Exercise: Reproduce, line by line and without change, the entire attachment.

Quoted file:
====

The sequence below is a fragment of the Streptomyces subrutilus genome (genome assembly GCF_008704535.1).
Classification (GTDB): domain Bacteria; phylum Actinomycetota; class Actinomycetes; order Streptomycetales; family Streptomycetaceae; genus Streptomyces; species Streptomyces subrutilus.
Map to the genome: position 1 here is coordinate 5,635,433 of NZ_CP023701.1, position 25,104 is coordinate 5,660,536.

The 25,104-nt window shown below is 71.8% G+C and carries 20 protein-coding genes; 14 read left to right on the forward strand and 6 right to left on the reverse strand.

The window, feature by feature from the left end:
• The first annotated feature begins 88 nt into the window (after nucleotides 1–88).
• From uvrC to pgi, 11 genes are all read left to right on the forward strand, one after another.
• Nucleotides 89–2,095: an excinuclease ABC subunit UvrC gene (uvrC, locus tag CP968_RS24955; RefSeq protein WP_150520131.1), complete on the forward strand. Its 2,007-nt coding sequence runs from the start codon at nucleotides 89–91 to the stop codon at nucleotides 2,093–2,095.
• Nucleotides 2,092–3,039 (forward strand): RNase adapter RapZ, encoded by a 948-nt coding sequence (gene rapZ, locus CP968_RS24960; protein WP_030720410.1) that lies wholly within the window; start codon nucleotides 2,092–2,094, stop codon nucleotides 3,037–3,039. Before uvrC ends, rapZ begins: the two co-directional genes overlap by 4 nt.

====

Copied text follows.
The sequence below is a fragment of the Streptomyces subrutilus genome (genome assembly GCF_008704535.1).
Classification (GTDB): domain Bacteria; phylum Actinomycetota; class Actinomycetes; order Streptomycetales; family Streptomycetaceae; genus Streptomyces; species Streptomyces subrutilus.
Map to the genome: position 1 here is coordinate 5,635,433 of NZ_CP023701.1, position 25,104 is coordinate 5,660,536.

The 25,104-nt window shown below is 71.8% G+C and carries 20 protein-coding genes; 14 read left to right on the forward strand and 6 right to left on the reverse strand.

The window, feature by feature from the left end:
• The first annotated feature begins 88 nt into the window (after nucleotides 1–88).
• From uvrC to pgi, 11 genes are all read left to right on the forward strand, one after another.
• Nucleotides 89–2,095: an excinuclease ABC subunit UvrC gene (uvrC, locus tag CP968_RS24955; RefSeq protein WP_150520131.1), complete on the forward strand. Its 2,007-nt coding sequence runs from the start codon at nucleotides 89–91 to the stop codon at nucleotides 2,093–2,095.
• Nucleotides 2,092–3,039 (forward strand): RNase adapter RapZ, encoded by a 948-nt coding sequence (gene rapZ, locus CP968_RS24960; protein WP_030720410.1) that lies wholly within the window; start codon nucleotides 2,092–2,094, stop codon nucleotides 3,037–3,039. Before uvrC ends, rapZ begins: the two co-directional genes overlap by 4 nt.